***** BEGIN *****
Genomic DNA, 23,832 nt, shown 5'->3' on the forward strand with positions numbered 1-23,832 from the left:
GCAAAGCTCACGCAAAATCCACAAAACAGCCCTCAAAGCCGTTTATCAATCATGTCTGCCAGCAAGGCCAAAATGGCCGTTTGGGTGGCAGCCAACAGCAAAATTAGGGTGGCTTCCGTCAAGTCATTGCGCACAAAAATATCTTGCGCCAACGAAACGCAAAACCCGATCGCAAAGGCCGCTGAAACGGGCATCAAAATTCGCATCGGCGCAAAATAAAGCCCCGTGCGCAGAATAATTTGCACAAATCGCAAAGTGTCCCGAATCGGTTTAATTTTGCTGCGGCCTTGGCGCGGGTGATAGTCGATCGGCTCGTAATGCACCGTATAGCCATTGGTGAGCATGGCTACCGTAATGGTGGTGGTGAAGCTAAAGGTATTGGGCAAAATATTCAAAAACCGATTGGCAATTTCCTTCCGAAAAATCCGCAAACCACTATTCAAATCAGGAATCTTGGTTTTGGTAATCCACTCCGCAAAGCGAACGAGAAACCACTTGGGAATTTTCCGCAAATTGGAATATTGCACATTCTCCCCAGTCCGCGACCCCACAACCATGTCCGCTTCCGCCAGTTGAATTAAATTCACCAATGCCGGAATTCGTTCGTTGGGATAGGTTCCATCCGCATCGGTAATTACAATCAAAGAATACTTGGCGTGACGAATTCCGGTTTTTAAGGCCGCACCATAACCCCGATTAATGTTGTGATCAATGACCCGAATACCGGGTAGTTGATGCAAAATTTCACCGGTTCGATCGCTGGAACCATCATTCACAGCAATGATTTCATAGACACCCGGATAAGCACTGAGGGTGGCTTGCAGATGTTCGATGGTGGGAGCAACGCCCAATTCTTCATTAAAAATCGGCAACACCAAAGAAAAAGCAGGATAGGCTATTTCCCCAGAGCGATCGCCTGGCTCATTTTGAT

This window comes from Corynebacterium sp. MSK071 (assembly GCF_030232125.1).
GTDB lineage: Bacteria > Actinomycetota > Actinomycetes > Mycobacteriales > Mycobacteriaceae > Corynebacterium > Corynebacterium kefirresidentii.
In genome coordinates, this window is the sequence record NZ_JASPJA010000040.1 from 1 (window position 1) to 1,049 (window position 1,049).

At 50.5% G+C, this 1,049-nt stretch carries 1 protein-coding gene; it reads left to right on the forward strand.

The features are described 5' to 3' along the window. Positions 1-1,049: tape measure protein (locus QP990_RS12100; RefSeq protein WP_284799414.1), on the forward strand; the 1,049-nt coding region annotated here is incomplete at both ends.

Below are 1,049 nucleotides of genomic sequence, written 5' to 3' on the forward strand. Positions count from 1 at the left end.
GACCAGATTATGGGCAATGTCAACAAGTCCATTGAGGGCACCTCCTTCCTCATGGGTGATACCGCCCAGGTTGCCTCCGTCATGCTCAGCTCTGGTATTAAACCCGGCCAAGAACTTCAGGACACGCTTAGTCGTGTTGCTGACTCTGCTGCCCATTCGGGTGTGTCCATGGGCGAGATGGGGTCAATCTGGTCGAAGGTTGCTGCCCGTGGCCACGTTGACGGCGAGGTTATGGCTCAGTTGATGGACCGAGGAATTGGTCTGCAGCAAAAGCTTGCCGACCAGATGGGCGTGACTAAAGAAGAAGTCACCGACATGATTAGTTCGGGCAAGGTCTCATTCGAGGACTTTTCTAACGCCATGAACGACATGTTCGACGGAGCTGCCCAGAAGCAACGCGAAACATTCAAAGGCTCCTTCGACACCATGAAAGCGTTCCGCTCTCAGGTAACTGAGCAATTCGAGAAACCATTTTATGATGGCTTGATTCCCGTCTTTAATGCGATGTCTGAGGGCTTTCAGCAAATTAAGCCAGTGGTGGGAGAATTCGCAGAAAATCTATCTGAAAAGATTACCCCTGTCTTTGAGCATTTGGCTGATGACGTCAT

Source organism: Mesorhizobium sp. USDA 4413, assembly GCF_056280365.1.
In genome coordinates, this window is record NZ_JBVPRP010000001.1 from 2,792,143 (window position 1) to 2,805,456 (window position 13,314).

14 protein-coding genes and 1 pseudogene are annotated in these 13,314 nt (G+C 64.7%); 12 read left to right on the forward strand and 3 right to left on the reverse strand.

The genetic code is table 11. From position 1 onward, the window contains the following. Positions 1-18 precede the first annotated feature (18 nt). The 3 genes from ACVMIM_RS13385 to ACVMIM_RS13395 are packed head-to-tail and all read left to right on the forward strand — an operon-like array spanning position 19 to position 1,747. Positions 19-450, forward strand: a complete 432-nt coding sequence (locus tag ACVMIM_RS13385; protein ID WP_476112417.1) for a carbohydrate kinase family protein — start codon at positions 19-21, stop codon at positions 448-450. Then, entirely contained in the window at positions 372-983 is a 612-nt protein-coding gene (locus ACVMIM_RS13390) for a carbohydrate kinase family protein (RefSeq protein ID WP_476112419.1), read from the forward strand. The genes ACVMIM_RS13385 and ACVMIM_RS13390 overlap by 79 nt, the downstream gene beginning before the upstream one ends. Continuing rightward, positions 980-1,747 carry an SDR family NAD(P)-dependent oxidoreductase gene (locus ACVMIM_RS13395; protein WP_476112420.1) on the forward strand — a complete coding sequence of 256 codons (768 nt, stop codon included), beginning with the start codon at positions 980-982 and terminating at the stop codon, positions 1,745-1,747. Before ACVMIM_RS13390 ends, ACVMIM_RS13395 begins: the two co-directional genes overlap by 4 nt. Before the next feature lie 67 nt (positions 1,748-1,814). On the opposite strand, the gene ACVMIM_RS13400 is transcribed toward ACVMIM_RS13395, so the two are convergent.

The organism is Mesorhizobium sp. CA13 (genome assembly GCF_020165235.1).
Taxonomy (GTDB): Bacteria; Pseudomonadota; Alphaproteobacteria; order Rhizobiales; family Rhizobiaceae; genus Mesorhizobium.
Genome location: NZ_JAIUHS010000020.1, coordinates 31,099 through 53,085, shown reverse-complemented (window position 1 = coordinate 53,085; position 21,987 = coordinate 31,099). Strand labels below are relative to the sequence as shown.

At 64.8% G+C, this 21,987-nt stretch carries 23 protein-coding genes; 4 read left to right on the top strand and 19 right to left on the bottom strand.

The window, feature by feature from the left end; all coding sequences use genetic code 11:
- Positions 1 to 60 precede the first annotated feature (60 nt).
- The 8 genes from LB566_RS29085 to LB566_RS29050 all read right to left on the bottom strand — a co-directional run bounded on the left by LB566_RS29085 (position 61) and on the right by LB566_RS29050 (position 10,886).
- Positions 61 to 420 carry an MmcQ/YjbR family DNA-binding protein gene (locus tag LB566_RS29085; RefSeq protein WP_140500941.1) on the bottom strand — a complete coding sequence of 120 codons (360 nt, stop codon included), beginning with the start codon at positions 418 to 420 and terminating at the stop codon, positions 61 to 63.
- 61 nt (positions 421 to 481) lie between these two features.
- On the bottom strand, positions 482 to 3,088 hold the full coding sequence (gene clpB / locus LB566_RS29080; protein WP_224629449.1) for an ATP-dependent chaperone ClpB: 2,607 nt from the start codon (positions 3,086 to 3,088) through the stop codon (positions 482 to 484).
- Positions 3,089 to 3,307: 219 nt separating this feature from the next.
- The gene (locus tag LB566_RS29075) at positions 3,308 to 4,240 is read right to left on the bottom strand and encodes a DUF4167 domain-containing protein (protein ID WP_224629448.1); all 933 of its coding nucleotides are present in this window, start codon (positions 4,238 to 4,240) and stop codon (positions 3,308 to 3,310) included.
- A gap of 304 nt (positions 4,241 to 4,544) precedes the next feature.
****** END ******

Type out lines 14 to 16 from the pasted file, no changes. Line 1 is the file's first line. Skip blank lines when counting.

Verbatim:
The organism is Mesorhizobium sp. CA13 (genome assembly GCF_020165235.1).
Taxonomy (GTDB): Bacteria; Pseudomonadota; Alphaproteobacteria; order Rhizobiales; family Rhizobiaceae; genus Mesorhizobium.
Genome location: NZ_JAIUHS010000020.1, coordinates 31,099 through 53,085, shown reverse-complemented (window position 1 = coordinate 53,085; position 21,987 = coordinate 31,099). Strand labels below are relative to the sequence as shown.